OBJECTIVE OF ACCOUNTING

The following are Objectives of Accounting

Providing Information to the Users for Rational Decision-making
The primary objective of accounting is to provide useful information for decision-making to stakeholders such as owners, management, creditors, investors, etc. Various outcomes of business activities such as costs, prices, sales volume, value under ownership, return of investment, etc. are
measured in the accounting process. All these accounting measurements are used by stakeholders (owners, investors, creditors/bankers, etc.) in course of business operation. Hence, accounting is identified as ‘language of business’.




Providing Information to the Users for Rational Decision-making 
The primary objective of accounting is to provide useful information for decision-making to stakeholders such as owners, management, creditors, investors, etc. Various outcomes of business   activities such as costs, prices, sales volume, value under ownership, return of investment, etc. are  
measured in the accounting process. All these accounting measurements are used by stakeholders (owners, investors, creditors/bankers, etc.) in course of business operation. Hence, accounting is   identified as ‘language of business’

Systematic Recording of Transactions To ensure reliability and precision for the accounting measurements, it is necessary to keep a systematic record of all financial transactions of a business enterprise which is ensured by book- keeping. These financial records are classified, summarized and reposted in the form of accounting measurements to the users of accounting information i.e., stakeholder.

Ascertainment of Results of above Transactions ‘Profit/loss’ is a core accounting measurement. It is measured by preparing profit and loss account for a particular period. Various other accounting measurements such as different types of revenue expenses and revenue incomes are considered for preparing this profit and loss account. Difference
between these revenue incomes and revenue expenses is known as result of business transactions identified as profit/loss. As this measure is used very frequently by stockholders for rational decision-making, it has become the objective of accounting.For example, Income Tax Act requires that every business should have an accounting system that can measure taxable income of business and also explain nature and source of every item reported in Income Tax Return.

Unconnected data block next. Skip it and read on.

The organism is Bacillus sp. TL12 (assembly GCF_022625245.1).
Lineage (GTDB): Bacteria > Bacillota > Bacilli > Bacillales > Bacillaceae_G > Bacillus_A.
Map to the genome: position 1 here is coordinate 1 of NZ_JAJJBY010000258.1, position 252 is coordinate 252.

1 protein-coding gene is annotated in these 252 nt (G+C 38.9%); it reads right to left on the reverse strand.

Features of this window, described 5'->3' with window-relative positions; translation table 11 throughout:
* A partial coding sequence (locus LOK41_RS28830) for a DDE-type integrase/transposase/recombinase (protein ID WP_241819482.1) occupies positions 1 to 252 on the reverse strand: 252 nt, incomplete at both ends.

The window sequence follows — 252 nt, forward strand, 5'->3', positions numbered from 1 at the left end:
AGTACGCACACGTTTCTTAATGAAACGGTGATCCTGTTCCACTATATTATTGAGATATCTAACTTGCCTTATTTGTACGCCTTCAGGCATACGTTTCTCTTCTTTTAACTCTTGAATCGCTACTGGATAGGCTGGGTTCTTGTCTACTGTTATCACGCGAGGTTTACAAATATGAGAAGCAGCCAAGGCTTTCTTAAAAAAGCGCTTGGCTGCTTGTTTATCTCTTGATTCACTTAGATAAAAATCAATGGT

Ascertainment of Results of above Transactions  ‘Profit/loss’ is a core accounting measurement. It is measured by preparing profit and loss account for a particular period. Various other accounting measurements such as different types of revenue  expenses and revenue incomes are considered for preparing this profit and loss account. Difference  
between these revenue incomes and revenue expenses is known as result of business transactions identified as profit/loss. As this measure is used very frequently by stockholders for rational decision-making, it has become the objective of accounting.For example, Income Tax Act requires that

Ascertain the Financial Position of Business. ‘Financial position’ is another core accounting measurement. Financial position is identified by
preparing a statement of ownership i.e., Assets and Owings i.e., liabilities of the business as on a certain date. This statement is popularly known as balance sheet. Various other accounting measurements such as different types of assets and different types of liabilities as existed at a particular date are considered for preparing the balance sheet. This statement may be used by various stakeholders for financing and investment decision.

To Know the Solvency Position. Balance sheet and profit and loss account prepared as above give useful information to stockholders regarding concerns potential to meet its obligations in the short run as well as in the
long run.

To Know the Solvency Position. Balance sheet and profit and loss account prepared as above give useful information to stockholders regarding concerns potential to meet its obligations in the short run as well as in the
long run.